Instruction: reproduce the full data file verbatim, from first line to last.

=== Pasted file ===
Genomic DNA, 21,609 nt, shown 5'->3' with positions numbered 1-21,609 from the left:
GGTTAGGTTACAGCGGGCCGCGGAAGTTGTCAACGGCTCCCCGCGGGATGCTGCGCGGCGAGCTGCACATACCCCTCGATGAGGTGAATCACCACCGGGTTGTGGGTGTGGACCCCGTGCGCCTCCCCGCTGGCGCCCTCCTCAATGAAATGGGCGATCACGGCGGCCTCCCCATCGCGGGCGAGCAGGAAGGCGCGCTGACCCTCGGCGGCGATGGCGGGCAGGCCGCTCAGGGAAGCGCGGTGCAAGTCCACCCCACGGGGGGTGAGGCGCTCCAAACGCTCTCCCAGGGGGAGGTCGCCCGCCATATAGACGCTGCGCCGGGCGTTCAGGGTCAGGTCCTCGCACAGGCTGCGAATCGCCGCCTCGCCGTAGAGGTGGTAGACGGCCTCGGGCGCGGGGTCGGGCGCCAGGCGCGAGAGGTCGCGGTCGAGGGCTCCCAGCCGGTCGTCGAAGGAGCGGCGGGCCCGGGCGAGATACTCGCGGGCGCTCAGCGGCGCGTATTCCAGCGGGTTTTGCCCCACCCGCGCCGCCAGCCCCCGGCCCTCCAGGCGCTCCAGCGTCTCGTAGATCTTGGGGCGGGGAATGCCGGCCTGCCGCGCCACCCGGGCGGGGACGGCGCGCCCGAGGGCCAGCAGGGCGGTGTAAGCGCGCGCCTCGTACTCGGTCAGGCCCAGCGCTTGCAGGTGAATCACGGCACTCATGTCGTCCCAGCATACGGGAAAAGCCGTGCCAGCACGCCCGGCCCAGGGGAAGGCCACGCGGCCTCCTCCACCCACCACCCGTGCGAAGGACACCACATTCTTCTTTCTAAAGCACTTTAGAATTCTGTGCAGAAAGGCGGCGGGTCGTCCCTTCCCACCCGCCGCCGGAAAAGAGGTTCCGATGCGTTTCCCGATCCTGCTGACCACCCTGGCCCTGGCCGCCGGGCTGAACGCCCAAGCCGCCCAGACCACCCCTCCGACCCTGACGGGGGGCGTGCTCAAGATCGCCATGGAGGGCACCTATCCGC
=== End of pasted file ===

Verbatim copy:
Genomic DNA, 21,609 nt, shown 5'->3' with positions numbered 1-21,609 from the left:
GGTTAGGTTACAGCGGGCCGCGGAAGTTGTCAACGGCTCCCCGCGGGATGCTGCGCGGCGAGCTGCACATACCCCTCGATGAGGTGAATCACCACCGGGTTGTGGGTGTGGACCCCGTGCGCCTCCCCGCTGGCGCCCTCCTCAATGAAATGGGCGATCACGGCGGCCTCCCCATCGCGGGCGAGCAGGAAGGCGCGCTGACCCTCGGCGGCGATGGCGGGCAGGCCGCTCAGGGAAGCGCGGTGCAAGTCCACCCCACGGGGGGTGAGGCGCTCCAAACGCTCTCCCAGGGGGAGGTCGCCCGCCATATAGACGCTGCGCCGGGCGTTCAGGGTCAGGTCCTCGCACAGGCTGCGAATCGCCGCCTCGCCGTAGAGGTGGTAGACGGCCTCGGGCGCGGGGTCGGGCGCCAGGCGCGAGAGGTCGCGGTCGAGGGCTCCCAGCCGGTCGTCGAAGGAGCGGCGGGCCCGGGCGAGATACTCGCGGGCGCTCAGCGGCGCGTATTCCAGCGGGTTTTGCCCCACCCGCGCCGCCAGCCCCCGGCCCTCCAGGCGCTCCAGCGTCTCGTAGATCTTGGGGCGGGGAATGCCGGCCTGCCGCGCCACCCGGGCGGGGACGGCGCGCCCGAGGGCCAGCAGGGCGGTGTAAGCGCGCGCCTCGTACTCGGTCAGGCCCAGCGCTTGCAGGTGAATCACGGCACTCATGTCGTCCCAGCATACGGGAAAAGCCGTGCCAGCACGCCCGGCCCAGGGGAAGGCCACGCGGCCTCCTCCACCCACCACCCGTGCGAAGGACACCACATTCTTCTTTCTAAAGCACTTTAGAATTCTGTGCAGAAAGGCGGCGGGTCGTCCCTTCCCACCCGCCGCCGGAAAAGAGGTTCCGATGCGTTTCCCGATCCTGCTGACCACCCTGGCCCTGGCCGCCGGGCTGAACGCCCAAGCCGCCCAGACCACCCCTCCGACCCTGACGGGGGGCGTGCTCAAGATCGCCATGGAGGGCACCTATCCGC